The Telegraph has distributed authoritative news for over 160 years. They were the first newspaper in Britain to produce an online website (the “Electronic Telegraph”), and, in 2017, they became the top quality UK news brand with over 25 million unique visitors. Today, they’re an award-winning multimedia outlet brand with 1,200+ employees managing print and online editorials on sports, business, finance, travel, and more.
With a large reader base, and ambitious acquisition growth plans, David Humber, Telegraph’s Head of Conversion, has no small task. A large part of his role involves converting anonymous visitors into engaged readers — and then subscription trialists. All within an era where studies indicate the UK’s trust in media is declining year-over-year.
Yet, David is:
- Drawing meaningful analyses out of large quantities of data
- Testing and implementing design changes in days, not weeks
- Recommending high-stakes tests with confidence and
- Boosting subscriptions toward an ambitious company goal
Here’s how we’ve helped David and his team set new benchmarks for subscriber growth, despite being in one of the most challenging markets in recent history.
Chasing a North Star Metric
The Telegraph has an ambitious goal to increase readership. “We have a set business goal to deliver a million subscribers by 2023,” David said, “and the whole business is focused on that.” To hit this north star metric, David and his team need to take inbound traffic on The Telegraph’s site and convert more of those visitors to subscribers.
This conversion is simple in concept but complex in execution. Here are some notable challenges The Telegraph team faces:
- Varied audiences mean no one-size-fits-all solution. The Telegraph draws a large UK and US reader base, plus audiences throughout the rest of the world. Readers are as varied in intent as they are in geography, too. “If someone comes through [search engine results], we know those users are probably going to be much cooler because they’ve seen a link somewhere,” David explained, “They might not even know who the Telegraph is.” Those “cool” readers may simply want access to a piece of content, compared to readers from social media, who are “warmed up” with brand context and may crave more engagement.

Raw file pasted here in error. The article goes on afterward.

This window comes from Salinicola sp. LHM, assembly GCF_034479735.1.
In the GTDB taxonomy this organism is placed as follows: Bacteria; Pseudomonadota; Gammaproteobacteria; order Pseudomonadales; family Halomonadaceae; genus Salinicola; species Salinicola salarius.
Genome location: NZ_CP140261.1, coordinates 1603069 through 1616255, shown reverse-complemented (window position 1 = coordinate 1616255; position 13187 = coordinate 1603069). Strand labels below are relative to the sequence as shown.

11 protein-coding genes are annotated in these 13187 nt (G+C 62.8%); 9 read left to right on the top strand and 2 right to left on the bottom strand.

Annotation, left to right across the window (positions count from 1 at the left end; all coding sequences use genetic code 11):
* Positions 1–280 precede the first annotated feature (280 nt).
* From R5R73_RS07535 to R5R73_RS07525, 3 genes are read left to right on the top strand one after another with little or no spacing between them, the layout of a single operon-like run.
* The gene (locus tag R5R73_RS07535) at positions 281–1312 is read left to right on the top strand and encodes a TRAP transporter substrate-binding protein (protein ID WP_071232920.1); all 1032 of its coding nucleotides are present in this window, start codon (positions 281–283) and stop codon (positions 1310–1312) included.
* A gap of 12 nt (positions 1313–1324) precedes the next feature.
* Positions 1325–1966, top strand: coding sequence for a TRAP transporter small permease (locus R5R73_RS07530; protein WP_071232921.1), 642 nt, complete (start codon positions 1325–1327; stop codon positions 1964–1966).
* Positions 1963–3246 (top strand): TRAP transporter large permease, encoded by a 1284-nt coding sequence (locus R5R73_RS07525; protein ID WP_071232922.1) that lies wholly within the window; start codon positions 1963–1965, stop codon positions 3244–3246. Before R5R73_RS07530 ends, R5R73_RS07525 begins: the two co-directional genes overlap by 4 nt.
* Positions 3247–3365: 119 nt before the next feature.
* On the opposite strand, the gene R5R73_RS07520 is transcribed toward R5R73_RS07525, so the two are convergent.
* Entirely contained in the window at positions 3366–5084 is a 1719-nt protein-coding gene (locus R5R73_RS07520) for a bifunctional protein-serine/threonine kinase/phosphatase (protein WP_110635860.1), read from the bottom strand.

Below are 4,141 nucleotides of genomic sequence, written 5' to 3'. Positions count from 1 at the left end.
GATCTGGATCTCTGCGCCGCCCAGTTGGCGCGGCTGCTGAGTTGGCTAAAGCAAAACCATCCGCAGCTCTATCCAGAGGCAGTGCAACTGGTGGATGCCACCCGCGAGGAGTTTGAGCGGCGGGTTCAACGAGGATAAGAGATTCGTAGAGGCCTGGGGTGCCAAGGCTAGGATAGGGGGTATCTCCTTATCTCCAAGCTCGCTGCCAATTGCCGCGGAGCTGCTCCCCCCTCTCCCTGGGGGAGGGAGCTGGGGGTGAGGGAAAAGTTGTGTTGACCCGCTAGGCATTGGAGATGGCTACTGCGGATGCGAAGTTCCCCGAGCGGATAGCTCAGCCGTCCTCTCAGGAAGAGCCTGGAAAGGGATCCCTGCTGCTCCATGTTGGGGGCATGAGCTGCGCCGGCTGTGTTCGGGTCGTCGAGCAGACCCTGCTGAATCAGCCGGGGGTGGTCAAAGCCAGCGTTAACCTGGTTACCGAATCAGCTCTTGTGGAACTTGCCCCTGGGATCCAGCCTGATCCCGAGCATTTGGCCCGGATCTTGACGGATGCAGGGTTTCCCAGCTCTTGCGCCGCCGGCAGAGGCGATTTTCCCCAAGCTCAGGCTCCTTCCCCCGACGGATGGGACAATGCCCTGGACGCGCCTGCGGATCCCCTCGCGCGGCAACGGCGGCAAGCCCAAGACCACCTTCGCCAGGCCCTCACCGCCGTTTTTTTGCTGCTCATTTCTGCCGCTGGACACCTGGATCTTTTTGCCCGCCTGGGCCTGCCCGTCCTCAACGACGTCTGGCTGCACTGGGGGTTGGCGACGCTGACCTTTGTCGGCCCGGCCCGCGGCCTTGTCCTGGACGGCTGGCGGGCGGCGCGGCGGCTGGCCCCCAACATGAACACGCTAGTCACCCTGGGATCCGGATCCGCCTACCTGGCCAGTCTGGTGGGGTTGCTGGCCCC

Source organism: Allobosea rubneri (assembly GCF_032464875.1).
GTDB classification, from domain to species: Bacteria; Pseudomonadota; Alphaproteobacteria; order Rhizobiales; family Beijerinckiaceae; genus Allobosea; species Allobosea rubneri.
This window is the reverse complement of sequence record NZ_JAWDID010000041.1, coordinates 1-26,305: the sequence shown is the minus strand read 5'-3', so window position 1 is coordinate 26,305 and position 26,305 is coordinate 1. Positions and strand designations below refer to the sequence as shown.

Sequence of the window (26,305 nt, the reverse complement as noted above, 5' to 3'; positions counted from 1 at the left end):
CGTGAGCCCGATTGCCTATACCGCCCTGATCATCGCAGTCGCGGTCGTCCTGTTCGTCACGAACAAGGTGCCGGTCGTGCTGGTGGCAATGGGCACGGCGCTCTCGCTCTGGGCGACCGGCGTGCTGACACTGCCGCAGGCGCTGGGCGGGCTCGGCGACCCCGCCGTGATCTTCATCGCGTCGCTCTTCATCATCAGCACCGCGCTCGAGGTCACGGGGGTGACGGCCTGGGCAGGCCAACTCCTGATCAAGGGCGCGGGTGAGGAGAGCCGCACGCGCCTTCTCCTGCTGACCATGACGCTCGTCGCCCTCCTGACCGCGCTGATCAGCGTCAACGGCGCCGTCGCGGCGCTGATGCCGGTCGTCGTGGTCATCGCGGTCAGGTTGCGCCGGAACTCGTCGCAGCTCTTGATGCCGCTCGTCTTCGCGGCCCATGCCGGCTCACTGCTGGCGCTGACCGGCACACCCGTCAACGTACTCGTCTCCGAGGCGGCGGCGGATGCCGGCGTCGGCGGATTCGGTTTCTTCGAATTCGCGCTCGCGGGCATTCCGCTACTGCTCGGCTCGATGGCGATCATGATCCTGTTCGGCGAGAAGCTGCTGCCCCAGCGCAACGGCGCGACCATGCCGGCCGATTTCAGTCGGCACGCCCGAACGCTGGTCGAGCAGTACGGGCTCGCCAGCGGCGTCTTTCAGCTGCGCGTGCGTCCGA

- Testing on a live site is expensive. Every live A/B test involves identifying a hypothesis, designing variants, coding the test, getting stakeholder signoff (on multiple levels), and more. These inputs mean each test risks time, resources, and revenue. So, running the wrong tests can incur extraordinary sunk costs.
“Running a live test is no simple thing.”David Humber, Head of Conversion at The Telegraph
- Test result interpretation. The Telegraph consists of clever experts in cross-functional teams. It is rich in data but felt a gap in interpretation— how to question and formulate tests in order to tell a story in the results from all the rich data they collected.
To address these challenges, David could either hire new team members, invest heavily in professional development, or engage an external expert who already had deep expertise in Conversion Rate Optimization.
“I wanted to bring some additional eyes in quickly to help us scale up and determine what is best from a reader perspective.”David Humber, Head of Conversion at The Telegraph
Finding a partner who melds with the team
Initially there were reservations. What if we came in, started the conversation, then disappeared for weeks before delivering something that wasn’t workable? Or, just as frustrating, what if we stomped all over the hard work The Telegraph was doing? David’s team didn’t want to sign up for a consultants vs. internal teams tug-of-war — they wanted an embedded partner.
“The Good came in as a partner and basically joined the team. They added value to what was already here in terms of staff expertise.”David Humber, Head of Conversion at The Telegraph
Right away, Natalie Thomas, our Director of Strategy, alleviated those concerns. “They’re fully integrated into the team, and we’re all working on it together,” David affirms. “We’ve got teams from different areas of the business, and Natalie’s team actually became part of that.” By meeting with David’s team on the front end and maintaining frequent touchpoints throughout each project, our team kept a pulse on The Telegraph’s goals and priorities. This perspective helped us make data-based recommendations within The Telegraph’s business model.
Improving paywall conversions and subscriber quality
The first stop in The Telegraph + The Good’s partnership was improving The Telegraph’s paywall-ed experience (showing a “subscribe to read” cta on an article).
In particular, The Telegraph wanted to:
- Simplify their governance of paywalls: The Telegraph’s various overlays were complex to manage.